Reason for re-posting:

Originally I got only one reply, that only pointed out that the title was exaggerated. Hence trying again, maybe more people will see this question this time as I really do not know where else to look... I will make sure to delete the original question to avoid duplication, and keep this new one instead. I'm not trying to spam the forum.

Feel free to remove the text above upon editing, I just wanted to explain why I'm re-posting - but it's not really a part of the question.

So, the original question was:

I have a few functions in my program that run extremely slow in Debug mode, in Visual Studio Community, 2015. They are functions to "index" the verts of 3D models.

Normally, I'm prepared for Debug mode to be a little slower, maybe 2 -3 times slower. But...

In Release mode, the program starts and indexes the models in about 2 - 3 seconds. Perfect.

In Debug mode however, it takes over 7 MINUTES for my program to actually respond, to start rendering and take input. It is stuck indexing one model for over seven minutes. During this time the program is completely froze.

The same model loads and indexes in "Release" mode in less than 3 seconds. How is it possible that it takes so unbelievably long in Debug?

Both Debug & Release modes are the standard out of the box modes. I don't recall changing any of the settings in either of them.

Here's the code that's slowing the program down in Debug mode:

// Main Indexer Function
void indexVBO_TBN(
std::vector<glm::vec3> &in_vertices,
std::vector<glm::vec2> &in_uvs,
std::vector<glm::vec3> &in_normals,
std::vector<glm::vec3> &in_tangents,
std::vector<glm::vec3> &in_bitangents,

std::vector<unsigned short> & out_indices,
std::vector<glm::vec3> &out_vertices,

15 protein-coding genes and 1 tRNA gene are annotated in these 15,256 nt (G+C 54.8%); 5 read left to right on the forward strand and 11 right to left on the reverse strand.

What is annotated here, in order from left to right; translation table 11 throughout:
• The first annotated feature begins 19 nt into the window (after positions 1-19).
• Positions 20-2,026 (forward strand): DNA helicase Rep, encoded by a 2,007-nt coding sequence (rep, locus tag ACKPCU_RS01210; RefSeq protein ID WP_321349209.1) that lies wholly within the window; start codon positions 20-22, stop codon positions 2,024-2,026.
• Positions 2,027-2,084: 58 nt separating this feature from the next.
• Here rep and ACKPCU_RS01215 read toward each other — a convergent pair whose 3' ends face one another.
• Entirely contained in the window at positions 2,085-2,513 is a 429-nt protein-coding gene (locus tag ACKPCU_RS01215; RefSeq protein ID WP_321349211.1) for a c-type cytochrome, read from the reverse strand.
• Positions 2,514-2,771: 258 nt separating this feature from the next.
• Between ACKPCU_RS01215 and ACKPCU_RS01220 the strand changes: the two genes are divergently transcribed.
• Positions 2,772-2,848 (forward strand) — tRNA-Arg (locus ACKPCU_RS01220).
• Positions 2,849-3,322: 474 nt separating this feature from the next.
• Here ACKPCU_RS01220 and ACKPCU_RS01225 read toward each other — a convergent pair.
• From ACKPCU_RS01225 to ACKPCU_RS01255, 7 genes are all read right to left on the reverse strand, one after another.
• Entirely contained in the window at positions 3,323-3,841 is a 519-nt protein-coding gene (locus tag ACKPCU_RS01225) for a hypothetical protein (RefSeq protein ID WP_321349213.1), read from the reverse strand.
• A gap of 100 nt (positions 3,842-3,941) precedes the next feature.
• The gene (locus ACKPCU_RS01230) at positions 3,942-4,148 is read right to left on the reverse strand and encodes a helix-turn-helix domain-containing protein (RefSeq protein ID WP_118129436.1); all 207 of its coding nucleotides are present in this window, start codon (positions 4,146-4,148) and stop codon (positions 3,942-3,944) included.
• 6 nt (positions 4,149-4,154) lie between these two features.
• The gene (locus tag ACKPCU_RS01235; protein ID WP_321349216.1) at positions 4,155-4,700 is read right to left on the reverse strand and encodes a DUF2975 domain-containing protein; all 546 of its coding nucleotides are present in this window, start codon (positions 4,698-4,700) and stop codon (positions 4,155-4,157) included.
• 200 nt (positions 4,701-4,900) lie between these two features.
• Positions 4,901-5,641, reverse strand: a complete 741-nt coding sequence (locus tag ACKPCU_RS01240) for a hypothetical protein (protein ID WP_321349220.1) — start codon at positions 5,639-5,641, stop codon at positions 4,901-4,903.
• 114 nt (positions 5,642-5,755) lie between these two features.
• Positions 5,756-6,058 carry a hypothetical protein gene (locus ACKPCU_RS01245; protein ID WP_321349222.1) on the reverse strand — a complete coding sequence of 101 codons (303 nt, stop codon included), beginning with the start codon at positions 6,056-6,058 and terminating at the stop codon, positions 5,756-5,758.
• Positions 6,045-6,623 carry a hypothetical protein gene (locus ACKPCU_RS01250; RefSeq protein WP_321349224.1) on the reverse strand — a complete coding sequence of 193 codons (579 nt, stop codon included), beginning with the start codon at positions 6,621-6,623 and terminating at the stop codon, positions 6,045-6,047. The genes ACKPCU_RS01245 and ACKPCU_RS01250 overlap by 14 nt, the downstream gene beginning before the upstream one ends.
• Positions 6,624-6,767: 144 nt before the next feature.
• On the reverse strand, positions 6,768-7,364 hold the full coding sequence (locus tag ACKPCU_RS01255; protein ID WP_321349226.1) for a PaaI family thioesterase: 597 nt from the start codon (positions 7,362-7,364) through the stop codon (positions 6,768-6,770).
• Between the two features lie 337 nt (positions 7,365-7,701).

std::vector<glm::vec2> &out_uvs,
std::vector<glm::vec3> &out_normals,
std::vector<glm::vec3> &out_tangents,
std::vector<glm::vec3> &out_bitangents){

int count = 0;

// For each input vertex
for (unsigned int i = 0; i < in_vertices.size(); i++) {

    // Try to find a similar vertex in out_vertices, out_uvs, out_normals, out_tangents & out_bitangents
    unsigned int index;
    bool found = getSimilarVertexIndex(in_vertices[i], in_uvs[i], in_normals[i], out_vertices, out_uvs, out_normals, index);

    if (found) {
        // A similar vertex is already in the VBO, use it instead !
        out_indices.push_back(unsigned short(index));

        // Average the tangents and the bitangents
        out_tangents[index] += in_tangents[i];
        out_bitangents[index] += in_bitangents[i];
    } else {
        // If not, it needs to be added in the output data.
        out_indices.push_back((unsigned short)out_vertices.size() - 1);

And then the 2 little "helper" functions it uses (isNear() and getSimilarVertexIndex()):

// Returns true if v1 can be considered equal to v2
bool is_near(float v1, float v2){
return fabs( v1-v2 ) < 0.01f;

bool getSimilarVertexIndex( glm::vec3 &in_vertex, glm::vec2 &in_uv, glm::vec3 &in_normal,
                        std::vector<glm::vec3> &out_vertices, std::vector<glm::vec2> &out_uvs, std::vector<glm::vec3> &out_normals,
                        unsigned int &result){
// Lame linear search
for (unsigned int i = 0; i < out_vertices.size(); i++) {

    if (is_near(in_vertex.x, out_vertices[i].x) &&
        is_near(in_vertex.y, out_vertices[i].y) &&